Eternal Life For The Voyager
By Art Azis

 

 

 

After 15 years of faithful service I finally repowered my Canadian Edition Voyager, in July 2000, with a new 2.6L 200HP Yamaha VMax. I decided to go with a Yamaha again as I was extremely pleased with the quality and reliability of my previous motor.

This was the start of a number of woes that were to beset me. First of all, after three hours of operation, the new Yamaha blew a hole through a piston. I could tell that something wasnít right when power seemed to drop and I heard that clanging noise from inside the motor.

After roughly a month of sitting at the dealership, the Yamaha factory rep finally showed up. He determined that an improperly calibrated carburetor was the cause and then authorized a new engine block replacement.

By the time I got the boat back I had to put the boat away for the winter.

Shortly after bringing the boat back I had already noticed that the transom didnít look good. There was a wow in the transom at the point where the jack plate was attached to the transom and also several fairly deep cracks at the top of the transom, again at the attachment points. In addition, one of the upper mounting bolts, on the inside of the transom, had penetrated into the gel coat. Unfortunately, I didnít have a transom stiffener plate to help protect the transom surface.

The Voyager had been solid and flawless for the first 15 years since I bought it new in 1986. There was never a crack anywhere on the boat. The transom failure seemed clearly to be a result of the new motor and its set up. I had increased the jack plate set back from 5" to 6" and the new motor was about 20 lbs. heavier. It does not sound like much but that was all it took to cause the breaking point. Unfortunately back in the 80ís knee braces to the transom were not installed by the manufacturer.

After consulting with several members of The Performance Boat Club of Canada, it became apparent that, if I wanted to keep the boat, the transom would have to be replaced.

The cost of transom replacement could only be justified if I was to keep the boat for at least another 5 years. In my case I had owned the boat since new and frankly I still love the boat. I would not want to have anything else. What also made it easier to justify was the fact that despite its age, the boat still looks like brand new. The gel coat is fade free and the interior as well as the floor is still original and in excellent condition. The Voyager is one of only a few performance boats out there that can accommodate a family comfortably, has a full windshield and still runs over 70 mph.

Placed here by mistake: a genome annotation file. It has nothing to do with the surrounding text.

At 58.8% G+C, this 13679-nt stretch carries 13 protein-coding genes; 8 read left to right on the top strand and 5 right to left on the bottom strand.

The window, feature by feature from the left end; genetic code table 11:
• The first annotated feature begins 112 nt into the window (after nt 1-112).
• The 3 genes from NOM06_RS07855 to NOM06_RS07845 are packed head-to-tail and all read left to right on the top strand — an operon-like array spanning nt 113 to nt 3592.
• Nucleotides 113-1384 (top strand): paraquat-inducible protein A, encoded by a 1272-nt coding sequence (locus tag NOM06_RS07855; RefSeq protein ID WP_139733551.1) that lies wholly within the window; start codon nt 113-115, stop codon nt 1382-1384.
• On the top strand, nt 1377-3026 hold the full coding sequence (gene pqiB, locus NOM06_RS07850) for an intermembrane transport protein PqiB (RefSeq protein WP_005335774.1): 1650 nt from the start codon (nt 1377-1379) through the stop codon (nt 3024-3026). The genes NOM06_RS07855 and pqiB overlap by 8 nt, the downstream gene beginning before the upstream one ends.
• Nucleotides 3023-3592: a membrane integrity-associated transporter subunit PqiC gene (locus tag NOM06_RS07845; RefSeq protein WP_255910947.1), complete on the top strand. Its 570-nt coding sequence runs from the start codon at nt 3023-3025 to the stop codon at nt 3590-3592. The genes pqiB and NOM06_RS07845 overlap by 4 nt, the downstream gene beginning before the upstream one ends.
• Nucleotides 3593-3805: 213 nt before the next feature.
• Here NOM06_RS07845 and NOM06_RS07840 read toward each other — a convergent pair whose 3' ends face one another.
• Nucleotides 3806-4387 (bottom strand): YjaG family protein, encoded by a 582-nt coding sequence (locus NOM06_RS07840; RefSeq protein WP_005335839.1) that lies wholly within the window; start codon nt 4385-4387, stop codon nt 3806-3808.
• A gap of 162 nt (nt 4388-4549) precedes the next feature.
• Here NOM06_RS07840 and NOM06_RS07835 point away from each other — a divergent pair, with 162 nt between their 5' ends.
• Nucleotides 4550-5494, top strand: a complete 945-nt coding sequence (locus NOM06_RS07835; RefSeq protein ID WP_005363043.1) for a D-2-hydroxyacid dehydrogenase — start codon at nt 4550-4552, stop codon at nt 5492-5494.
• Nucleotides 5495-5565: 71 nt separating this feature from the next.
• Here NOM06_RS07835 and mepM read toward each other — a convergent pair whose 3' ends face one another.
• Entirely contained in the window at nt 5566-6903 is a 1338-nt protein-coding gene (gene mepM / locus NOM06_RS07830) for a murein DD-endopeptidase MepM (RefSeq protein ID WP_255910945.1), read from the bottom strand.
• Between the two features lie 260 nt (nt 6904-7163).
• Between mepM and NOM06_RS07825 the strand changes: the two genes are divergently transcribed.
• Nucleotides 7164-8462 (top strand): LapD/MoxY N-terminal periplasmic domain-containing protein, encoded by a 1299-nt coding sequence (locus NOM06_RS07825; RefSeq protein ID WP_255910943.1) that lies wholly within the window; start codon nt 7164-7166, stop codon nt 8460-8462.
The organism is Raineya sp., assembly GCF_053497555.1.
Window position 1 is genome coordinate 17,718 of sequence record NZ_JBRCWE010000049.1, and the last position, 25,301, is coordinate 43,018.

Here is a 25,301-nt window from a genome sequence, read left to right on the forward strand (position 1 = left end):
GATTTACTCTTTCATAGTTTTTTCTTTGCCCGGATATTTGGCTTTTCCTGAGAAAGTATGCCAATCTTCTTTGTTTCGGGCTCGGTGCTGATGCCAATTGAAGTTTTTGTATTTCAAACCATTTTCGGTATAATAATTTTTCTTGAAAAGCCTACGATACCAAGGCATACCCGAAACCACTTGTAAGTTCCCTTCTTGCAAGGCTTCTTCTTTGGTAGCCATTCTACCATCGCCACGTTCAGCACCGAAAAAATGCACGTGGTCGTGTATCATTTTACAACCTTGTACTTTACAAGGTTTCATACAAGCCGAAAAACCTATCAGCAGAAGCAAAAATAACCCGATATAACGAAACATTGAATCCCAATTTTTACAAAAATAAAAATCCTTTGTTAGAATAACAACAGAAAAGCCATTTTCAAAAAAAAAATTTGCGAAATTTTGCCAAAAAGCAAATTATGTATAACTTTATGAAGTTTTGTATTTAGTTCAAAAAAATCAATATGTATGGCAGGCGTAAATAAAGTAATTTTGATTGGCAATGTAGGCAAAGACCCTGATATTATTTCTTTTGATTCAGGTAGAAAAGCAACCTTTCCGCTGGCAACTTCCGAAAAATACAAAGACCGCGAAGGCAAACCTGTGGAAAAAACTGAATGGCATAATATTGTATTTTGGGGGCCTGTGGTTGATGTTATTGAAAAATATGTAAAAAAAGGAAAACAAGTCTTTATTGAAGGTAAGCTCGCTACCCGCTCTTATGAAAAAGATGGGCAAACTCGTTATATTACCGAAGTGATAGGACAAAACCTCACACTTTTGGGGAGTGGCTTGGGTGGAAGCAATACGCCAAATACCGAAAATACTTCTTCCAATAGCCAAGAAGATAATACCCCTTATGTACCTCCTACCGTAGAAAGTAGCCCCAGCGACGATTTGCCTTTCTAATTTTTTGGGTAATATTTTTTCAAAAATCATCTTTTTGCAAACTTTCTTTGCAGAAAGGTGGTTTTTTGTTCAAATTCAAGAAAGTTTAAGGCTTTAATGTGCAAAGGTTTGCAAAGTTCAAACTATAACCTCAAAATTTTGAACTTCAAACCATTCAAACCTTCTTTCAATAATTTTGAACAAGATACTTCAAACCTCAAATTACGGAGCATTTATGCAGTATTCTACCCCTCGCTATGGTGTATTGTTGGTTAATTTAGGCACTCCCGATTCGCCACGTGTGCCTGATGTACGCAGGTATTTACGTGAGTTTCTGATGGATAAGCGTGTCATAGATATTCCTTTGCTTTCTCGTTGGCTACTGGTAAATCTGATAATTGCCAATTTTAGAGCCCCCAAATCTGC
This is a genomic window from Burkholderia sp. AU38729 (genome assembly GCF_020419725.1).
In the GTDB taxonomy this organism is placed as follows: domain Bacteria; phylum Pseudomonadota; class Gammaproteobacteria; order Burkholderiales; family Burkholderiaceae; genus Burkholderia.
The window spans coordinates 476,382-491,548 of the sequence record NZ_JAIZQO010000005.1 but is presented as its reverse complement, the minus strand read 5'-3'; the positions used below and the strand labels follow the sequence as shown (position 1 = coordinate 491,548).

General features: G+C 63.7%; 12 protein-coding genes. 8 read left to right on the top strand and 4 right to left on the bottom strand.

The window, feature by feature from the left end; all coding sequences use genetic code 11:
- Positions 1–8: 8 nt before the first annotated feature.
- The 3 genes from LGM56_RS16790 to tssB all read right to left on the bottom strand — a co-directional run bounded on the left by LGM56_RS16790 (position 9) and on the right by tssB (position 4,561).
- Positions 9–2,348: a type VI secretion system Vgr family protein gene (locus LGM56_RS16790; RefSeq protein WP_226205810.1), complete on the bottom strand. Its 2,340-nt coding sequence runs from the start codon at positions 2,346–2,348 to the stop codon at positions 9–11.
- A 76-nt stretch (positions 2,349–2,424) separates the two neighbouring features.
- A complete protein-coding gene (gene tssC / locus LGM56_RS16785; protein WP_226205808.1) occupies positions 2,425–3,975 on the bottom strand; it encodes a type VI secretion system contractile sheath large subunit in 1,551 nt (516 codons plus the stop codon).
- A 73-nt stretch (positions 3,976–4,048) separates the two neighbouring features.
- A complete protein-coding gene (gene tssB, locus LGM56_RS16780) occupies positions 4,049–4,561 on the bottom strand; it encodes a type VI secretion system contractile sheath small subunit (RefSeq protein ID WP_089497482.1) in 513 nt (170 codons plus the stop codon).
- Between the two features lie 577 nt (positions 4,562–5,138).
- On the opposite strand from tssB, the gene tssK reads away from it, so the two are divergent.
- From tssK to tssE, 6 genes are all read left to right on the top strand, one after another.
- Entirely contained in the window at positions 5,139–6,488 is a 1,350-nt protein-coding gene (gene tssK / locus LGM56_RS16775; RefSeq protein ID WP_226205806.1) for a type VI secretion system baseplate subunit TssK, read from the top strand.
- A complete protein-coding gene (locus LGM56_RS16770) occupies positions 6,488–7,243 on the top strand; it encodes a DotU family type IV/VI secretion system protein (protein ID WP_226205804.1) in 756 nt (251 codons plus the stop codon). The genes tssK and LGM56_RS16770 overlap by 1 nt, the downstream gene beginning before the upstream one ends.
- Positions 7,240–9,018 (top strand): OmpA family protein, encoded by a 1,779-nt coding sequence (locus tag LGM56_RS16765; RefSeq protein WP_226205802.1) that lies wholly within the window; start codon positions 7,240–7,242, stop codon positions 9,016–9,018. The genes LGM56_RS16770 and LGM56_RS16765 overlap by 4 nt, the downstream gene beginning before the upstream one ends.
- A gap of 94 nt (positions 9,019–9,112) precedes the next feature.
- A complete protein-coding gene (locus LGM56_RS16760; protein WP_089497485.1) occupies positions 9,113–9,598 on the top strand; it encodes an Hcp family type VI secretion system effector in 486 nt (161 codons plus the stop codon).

I quickly came to the conclusion that the best person to do the job was John Spaeth. John is located near Brechin, Ontario and operates under the name of HydroStream Boats Inc. He is very experienced with HydroSteams and came highly recommended. John acquired the HydroStream moulds when Canadian Edition, then owned by Jim Tucker, went out of business somewhere around the mid 90ís. John still builds HydroStream Voyager & Vegas models in both a V Bottom and XT configuration and the V Bottom V-King, Valero, Vista and Voo Doo. Several PBCC members have had Vegas XTís built by John. The quality of workmanship and performance have been excellent. He is also well known for his expertise in fiberglass repairs of all sorts and has worked on all kinds of boats including Fountains.

AzisTransom8.jpg (115128 bytes)
Inside view of John's shop. Art's boat is at the far end.

 

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A new Vegas hull curing in the mold. Note substantial use of balsa core and that knee braces are now standard.

 

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A Vegas deck.

 

John is a real busy guy so I finally got my boat to him at the end of June 2001. It was decided that , in order to do a proper job, both the transom and splash well would be replaced. Also, John would install plywood knee braces. Because of the knee braces the unfortunate thing was that the old gas tank would not fit. John would have to install a custom sized tank that would fit snugly between the braces. This makes for a neat and solid installation.

Before I gave the OK to proceed I had John cut out the rear portion of the floor to get a better idea of the condition of the existing coring and frame work. He also used a moisture meter to check out the moisture content and did the rubber hammer test on the rest of the boat. Everything checked out well. In fact John noted that it looked like brand new underneath. This can be attributed to the fact that the boat has always been stored out of the water and in a garage when not in use.